Can you overwinter tomatoes?

bobm

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the other project we need to do that will cost something is more cosmetic, but if i stick it out here longer term it will be a nice thing to have done (fill in the front ditch) because right now it's due for work anyways and if we have someone do the part that needs work it might make sense to do it all at once. as they say, always something when you own a place. :)
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Me thinks that you live in a county that has easement rights to that ditch . More likely than not, the County/ State / or Feds. installed the ditch for runoff / flood control for the general area. You would have to go to them for permission to do any type of work there. :old
 
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Zeedman

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I think I might have used the wrong word. I don’t need tomatoes in the winter, I’m wondering if a tomato plant could be kept alive, probably barren, over a winter. The end goal would be to have huge tomato plants like my great grandma, if that’s possible. I don’t think there is a variety that can have that big of a plant in just one season, so I assume she must have kept the plant Alive year after year. Honestly I don’t know. If it’s possible I would make a large wooden cage (I just got a bunch of free 2x2s that need something to do) and then cover the frame with plastic in the winter. I don’t believe it would be too expensive, I already have most everything already. It may or may not work though.
If the plant height is the most important consideration, it may not be necessary to over-winter a tomato. Giving a new plant an earlier start would be easier, and less problematic. Many indeterminate tomato varieties will easily reach to 6-7' or more in a single season, if they are trained upward, and suckers pruned off relentlessly (maybe to just the strongest 2-3 stems). One of my cherry tomatoes reached 7' last year even without sucker pruning, and would have gone higher had I not pruned it back. In climates with longer summers than mine (which is probably 90% of gardeners) it would not be unreasonable to expect a tomato plant to reach 7-8' or more by season's end.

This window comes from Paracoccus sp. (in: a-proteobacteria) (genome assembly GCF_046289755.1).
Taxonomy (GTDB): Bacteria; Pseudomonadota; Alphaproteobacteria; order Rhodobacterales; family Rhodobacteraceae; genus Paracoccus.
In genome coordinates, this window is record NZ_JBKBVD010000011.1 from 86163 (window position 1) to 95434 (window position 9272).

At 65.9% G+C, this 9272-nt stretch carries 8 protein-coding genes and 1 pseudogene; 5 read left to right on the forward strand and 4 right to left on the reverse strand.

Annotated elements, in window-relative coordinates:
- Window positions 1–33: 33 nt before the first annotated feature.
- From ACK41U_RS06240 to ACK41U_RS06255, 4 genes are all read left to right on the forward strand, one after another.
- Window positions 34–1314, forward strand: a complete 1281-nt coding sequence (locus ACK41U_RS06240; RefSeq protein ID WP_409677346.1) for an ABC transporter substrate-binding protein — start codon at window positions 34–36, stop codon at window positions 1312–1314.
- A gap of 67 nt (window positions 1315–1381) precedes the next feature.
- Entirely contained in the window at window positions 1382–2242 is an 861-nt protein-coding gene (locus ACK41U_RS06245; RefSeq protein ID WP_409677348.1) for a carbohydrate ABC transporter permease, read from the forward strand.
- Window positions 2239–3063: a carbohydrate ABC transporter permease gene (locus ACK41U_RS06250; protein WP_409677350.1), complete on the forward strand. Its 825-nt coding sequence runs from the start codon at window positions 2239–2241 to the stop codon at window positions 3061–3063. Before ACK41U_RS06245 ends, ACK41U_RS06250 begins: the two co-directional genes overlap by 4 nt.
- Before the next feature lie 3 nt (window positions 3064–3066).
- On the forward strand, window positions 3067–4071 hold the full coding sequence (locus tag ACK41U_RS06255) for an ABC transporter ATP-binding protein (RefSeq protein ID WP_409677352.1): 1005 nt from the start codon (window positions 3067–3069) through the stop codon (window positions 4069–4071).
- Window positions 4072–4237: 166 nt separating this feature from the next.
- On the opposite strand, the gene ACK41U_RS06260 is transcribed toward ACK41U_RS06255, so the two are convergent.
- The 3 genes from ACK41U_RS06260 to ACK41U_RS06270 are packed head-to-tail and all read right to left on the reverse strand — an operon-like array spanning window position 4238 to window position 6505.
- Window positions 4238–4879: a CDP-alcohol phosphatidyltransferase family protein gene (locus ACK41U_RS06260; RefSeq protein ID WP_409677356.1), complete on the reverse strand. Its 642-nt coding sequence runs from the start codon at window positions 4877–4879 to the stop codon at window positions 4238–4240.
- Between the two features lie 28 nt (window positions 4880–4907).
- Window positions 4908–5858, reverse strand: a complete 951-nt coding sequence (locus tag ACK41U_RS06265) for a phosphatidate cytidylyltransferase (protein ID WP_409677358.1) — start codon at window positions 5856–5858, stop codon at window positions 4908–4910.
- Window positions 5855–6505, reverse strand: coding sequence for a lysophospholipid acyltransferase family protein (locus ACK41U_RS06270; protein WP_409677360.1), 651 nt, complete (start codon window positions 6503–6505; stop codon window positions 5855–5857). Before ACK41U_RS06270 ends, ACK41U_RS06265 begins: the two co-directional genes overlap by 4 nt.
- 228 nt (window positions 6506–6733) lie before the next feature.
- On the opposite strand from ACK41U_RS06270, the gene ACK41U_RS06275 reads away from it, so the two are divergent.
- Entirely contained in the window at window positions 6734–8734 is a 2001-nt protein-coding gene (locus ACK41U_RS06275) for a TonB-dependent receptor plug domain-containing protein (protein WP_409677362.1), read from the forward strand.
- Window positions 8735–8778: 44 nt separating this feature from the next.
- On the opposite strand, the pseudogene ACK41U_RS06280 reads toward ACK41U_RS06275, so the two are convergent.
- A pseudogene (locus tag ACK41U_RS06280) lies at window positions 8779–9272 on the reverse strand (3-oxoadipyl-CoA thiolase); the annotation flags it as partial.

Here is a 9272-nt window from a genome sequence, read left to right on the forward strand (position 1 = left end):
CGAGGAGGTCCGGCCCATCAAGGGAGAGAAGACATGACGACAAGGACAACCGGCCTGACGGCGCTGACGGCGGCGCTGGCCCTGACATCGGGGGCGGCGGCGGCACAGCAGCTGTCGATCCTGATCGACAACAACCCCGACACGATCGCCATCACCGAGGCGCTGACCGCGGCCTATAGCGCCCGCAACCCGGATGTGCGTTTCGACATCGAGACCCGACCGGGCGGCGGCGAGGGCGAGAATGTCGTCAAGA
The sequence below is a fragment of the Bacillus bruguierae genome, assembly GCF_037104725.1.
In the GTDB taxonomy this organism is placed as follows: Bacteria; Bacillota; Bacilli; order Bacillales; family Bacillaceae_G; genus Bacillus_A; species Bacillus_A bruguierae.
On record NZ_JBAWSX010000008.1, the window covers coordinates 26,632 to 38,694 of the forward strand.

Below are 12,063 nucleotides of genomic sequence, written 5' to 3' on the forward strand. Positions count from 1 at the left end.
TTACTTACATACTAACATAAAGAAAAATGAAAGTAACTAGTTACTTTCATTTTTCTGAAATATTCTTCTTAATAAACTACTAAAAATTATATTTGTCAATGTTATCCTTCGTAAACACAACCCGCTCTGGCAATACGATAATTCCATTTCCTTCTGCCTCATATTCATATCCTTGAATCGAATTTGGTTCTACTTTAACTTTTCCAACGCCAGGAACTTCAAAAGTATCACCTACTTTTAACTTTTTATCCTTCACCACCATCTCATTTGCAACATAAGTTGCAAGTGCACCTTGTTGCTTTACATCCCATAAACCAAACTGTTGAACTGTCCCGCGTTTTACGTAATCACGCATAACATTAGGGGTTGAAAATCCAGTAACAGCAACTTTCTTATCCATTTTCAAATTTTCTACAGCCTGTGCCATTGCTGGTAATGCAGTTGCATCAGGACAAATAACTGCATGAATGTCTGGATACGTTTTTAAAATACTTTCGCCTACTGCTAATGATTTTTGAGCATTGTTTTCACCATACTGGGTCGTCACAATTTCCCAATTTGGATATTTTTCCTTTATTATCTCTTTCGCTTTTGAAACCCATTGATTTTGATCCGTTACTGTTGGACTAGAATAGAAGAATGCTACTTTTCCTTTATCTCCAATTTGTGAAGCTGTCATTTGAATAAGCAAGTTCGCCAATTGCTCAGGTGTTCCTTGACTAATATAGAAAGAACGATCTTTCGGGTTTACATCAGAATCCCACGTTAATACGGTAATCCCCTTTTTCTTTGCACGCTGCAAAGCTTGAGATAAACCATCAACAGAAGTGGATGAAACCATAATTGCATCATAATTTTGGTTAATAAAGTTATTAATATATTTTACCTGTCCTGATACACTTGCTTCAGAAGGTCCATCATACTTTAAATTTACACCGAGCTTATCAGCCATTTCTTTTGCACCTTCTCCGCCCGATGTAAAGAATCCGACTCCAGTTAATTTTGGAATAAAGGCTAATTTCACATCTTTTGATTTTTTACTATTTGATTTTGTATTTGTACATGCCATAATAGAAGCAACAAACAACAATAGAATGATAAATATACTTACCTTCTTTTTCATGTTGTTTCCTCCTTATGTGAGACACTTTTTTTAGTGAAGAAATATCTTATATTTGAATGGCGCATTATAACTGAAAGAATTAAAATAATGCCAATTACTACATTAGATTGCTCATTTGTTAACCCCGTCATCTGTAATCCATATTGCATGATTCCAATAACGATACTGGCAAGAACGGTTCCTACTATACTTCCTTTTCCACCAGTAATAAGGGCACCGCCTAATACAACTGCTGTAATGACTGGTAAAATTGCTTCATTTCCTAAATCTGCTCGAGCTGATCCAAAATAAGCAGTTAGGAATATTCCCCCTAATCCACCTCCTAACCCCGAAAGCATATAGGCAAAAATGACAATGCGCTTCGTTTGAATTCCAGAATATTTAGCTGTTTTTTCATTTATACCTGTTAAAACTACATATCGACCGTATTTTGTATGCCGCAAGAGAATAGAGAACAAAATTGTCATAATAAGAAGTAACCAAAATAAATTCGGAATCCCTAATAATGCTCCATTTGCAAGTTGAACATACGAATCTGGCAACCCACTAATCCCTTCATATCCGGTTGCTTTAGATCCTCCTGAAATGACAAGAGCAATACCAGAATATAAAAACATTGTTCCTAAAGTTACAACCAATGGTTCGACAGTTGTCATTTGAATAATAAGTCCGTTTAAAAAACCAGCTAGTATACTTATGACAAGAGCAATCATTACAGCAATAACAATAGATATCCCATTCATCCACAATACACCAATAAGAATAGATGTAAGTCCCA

flowerbug

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Me thinks that you live in a county that has easement rights to that ditch . More likely than not, the County/ State / or Feds. installed the ditch for runoff / flood control for the general area. You would have to go to them for permission to do any type of work there. :old

yes, all roads with ditches along them are regulated and have the easement from the various political subdivisions fed, state, county, township... we do need a permit to do anything and there are fees for most things.

in this particular instance it's going to be interesting because the regulations say that there has to be a swale in there and that means that it's basically going to act like a ditch on top of the pipes and that's the arrangement that has failed in the north hedge already.

we have three ditches and two larger drains going through our property. i'd have never purchased this lot myself.
 

roger1NP

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Well, talking of which, how do you guys clean your backyards? What exactly snow plows do you usually use? I could find recently best ATV snow plows article with dozen of different models over there, and it seems like Warn 78950 ProVantage 50″ is one of the most reliable blades for ATVs. What would you choose?
 
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